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Shifts: A Dataset of Real Distributional Shift Across Multiple Large-Scale Tasks
Andrey Malinin · Neil Band · Yarin Gal · Mark Gales · Alexander Ganshin · German Chesnokov · Alexey Noskov · Andrey Ploskonosov · Liudmila Prokhorenkova · Ivan Provilkov · Vatsal Raina · Vyas Raina · Denis Roginskiy · Mariya Shmatova · Panagiotis Tigas · Boris Yangel

There has been significant research done on developing methods for improving robustness to distributional shift and uncertainty estimation. In contrast, only limited work has examined developing standard datasets and benchmarks for assessing these approaches. Additionally, most work on uncertainty estimation and robustness has developed new techniques based on small-scale regression or image classification tasks. However, many tasks of practical interest have different modalities, such as tabular data, audio, text, or sensor data, which offer significant challenges involving regression and discrete or continuous structured prediction. Thus, given the current state of the field, a standardized large-scale dataset of tasks across a range of modalities affected by distributional shifts is necessary. This will enable researchers to meaningfully evaluate the plethora of recently developed uncertainty quantification methods, as well as assessment criteria and state-of-the-art baselines. In this work, we propose the \emph{Shifts Dataset} for evaluation of uncertainty estimates and robustness to distributional shift. The dataset, which has been collected from industrial sources and services, is composed of three tasks, with each corresponding to a particular data modality: tabular weather prediction, machine translation, and self-driving car (SDC) vehicle motion prediction. All of these data modalities and tasks are affected by real, `in-the-wild' distributional shifts and pose interesting challenges with respect to uncertainty estimation. In this work we provide a description of the dataset and baseline results for all tasks.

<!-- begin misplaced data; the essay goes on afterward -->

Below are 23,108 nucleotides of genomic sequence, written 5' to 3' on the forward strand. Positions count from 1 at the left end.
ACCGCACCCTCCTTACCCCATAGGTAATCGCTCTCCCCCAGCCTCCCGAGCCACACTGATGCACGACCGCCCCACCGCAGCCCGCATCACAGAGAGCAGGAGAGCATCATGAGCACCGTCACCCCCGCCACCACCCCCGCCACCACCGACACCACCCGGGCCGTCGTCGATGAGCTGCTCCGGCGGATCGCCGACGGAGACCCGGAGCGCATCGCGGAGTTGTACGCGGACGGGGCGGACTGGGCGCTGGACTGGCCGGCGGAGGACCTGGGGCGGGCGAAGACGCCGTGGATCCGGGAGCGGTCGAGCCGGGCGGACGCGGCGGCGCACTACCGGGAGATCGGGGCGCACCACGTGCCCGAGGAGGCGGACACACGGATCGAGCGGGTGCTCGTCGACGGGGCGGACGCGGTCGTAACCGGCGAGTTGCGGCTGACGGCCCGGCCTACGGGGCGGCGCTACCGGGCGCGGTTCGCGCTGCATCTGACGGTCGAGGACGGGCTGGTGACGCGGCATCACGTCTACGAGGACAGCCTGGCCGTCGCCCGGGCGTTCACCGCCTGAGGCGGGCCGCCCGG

Author Information

Andrey Malinin (Yandex Research)
Neil Band (University of Oxford)
Yarin Gal (University of Oxford)
Mark Gales (University of Cambridge)
Alexander Ganshin (Yandex)
German Chesnokov (Yandex Self-Driving Group)
Alexey Noskov (Yandex)
Andrey Ploskonosov (Higher School of Economics)
Liudmila Prokhorenkova (Yandex)
Ivan Provilkov (Yandex Research; Moscow Institute of Physics and Technology)
Vatsal Raina (University of Cambridge)
Vyas Raina (University of Cambridge)
Denis Roginskiy
Mariya Shmatova
Panagiotis Tigas (University of Oxford)
Boris Yangel (Yandex)

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